French President Emmanuel Macron may be backing down from some of his proposed pension reform plans following mass demonstrations this week and an ongoing transit strike that continues to cripple Paris.
The news comes a day after union activists cut electricity to nearly 100,000 homes and offices in France and Eiffel Tower staff walked off the job. Across the country, thousands of workers on Tuesday -- lighting red flares and marching beneath a blanket of multi-colored union flags -- took their protest through cities from Brittany on the Atlantic to the Pyrenees in the south.
An aide to the embattled French leader told reporters on Wednesday that “the President... won't abandon the project” yet he is “willing to improve it”.
Macron’s proposals – which have sparked weeks of protests in France – are aimed at unifying the country's 42 different pension regimes into a single one, which would abolish special provisions allowing certain workers to retire as early as in their 50s. They would also keep the system financially viable.
The French government on Wednesday didn't rule out potential changes to its plan to delay the age of retirement on full pension by two years, from 62 to 64. That proposal has been the main cause of discontent.
Recent polls show a majority of the French support the strikes and protests against the new system, which they fear will make them work longer in return for lower pensions.
“We must find a compromise,” Macron's aide told the Associated Press.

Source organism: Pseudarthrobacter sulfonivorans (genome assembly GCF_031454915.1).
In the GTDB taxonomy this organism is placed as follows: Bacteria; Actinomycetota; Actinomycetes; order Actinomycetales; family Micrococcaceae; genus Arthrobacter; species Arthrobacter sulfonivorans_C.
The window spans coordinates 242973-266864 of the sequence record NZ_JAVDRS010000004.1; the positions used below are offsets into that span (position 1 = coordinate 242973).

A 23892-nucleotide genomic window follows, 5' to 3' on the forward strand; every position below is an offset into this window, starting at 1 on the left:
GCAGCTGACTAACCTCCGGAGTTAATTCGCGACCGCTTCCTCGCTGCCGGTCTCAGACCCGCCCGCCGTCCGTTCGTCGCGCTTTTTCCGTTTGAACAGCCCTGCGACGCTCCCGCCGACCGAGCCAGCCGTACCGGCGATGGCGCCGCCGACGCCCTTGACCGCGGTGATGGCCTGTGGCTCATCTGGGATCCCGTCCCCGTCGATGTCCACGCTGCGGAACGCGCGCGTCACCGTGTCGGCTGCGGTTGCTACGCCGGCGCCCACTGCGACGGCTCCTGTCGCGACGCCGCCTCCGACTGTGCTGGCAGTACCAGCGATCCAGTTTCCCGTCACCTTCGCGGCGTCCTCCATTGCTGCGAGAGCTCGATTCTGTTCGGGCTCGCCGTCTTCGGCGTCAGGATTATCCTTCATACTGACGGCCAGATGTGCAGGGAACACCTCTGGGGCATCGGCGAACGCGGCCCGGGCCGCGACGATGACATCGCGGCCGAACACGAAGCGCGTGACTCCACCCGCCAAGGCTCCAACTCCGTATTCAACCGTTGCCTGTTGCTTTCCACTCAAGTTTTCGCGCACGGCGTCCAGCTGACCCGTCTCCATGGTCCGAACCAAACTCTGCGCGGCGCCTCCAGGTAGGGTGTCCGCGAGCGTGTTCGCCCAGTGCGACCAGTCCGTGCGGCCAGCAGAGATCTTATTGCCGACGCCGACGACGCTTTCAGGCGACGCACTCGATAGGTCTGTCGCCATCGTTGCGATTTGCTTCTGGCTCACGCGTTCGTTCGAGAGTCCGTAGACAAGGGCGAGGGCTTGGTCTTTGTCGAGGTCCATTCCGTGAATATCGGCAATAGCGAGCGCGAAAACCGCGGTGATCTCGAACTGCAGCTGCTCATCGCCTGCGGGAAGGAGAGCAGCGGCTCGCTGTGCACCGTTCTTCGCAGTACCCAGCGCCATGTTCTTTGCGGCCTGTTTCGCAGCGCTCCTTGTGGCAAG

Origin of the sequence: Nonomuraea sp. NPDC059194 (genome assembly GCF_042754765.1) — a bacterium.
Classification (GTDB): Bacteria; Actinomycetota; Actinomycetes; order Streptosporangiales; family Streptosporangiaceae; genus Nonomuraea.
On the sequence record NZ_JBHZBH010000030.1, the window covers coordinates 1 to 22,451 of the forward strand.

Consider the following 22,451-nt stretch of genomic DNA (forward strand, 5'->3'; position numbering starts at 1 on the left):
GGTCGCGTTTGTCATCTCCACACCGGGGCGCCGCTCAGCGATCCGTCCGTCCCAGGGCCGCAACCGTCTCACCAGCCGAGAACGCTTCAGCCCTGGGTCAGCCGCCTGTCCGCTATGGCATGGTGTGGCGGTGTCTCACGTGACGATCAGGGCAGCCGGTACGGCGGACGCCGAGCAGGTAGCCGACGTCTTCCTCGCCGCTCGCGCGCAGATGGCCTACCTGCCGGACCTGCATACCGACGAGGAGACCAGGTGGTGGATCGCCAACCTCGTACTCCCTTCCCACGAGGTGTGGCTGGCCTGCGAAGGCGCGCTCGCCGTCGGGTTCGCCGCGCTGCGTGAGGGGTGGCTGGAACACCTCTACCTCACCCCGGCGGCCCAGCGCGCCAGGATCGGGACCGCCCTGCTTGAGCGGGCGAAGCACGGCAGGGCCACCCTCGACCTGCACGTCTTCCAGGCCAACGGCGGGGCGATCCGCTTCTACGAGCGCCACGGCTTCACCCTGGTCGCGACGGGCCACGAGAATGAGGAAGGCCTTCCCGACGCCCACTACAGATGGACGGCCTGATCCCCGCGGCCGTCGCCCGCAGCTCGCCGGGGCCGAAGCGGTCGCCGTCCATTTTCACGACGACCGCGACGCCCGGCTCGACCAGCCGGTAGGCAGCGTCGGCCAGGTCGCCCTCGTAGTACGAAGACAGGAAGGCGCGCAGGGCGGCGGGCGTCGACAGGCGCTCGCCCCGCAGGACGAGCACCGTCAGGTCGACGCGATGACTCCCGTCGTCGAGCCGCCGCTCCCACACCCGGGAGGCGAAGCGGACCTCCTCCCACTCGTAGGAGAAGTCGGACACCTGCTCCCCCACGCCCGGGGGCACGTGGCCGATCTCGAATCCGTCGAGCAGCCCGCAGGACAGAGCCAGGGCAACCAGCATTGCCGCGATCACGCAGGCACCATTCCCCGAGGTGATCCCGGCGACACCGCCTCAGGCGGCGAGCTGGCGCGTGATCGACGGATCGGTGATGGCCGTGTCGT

The government wants a “pause” in transport strikes during Christmas holidays, but expects new street protests at the beginning of next year “because this is the normal course of things, ” he added.
Prime Minister Edouard Philippe is set to hold negotiations later today with unions and employers' organizations on potential amendments to the reform package.
The government plans to formally present the pension bill in January. The text will then need to be approved by parliament, where Macron’s party has the majority.
Macron himself is not planning to get involved in the negotiations nor to make any announcement in the coming days.
On Wednesday, he appointed a junior minister for pensions, Laurent Pietraszewski, a 53-year-old lawmaker with expertise on the issue.
The nomination comes after the senior politician who had developed the new pension system, Jean-Paul Delevoye, resigned Monday over potential conflicts of interest in a major blow to the government.
Hard left unions strongly reject Macron's project and have called for persevering with the strikes during the holidays.
But the government had long hoped that France’s largest union, the center-left, reformist CFDT, would back the project.
CFDT Secretary-General Laurent Berger has said he was in favor of a “universal and fair” new system, but that delaying the age of retirement was a “red line." His union joined the protest movement last week after the government detailed the planned measures.
The Associated Press contributed to this report.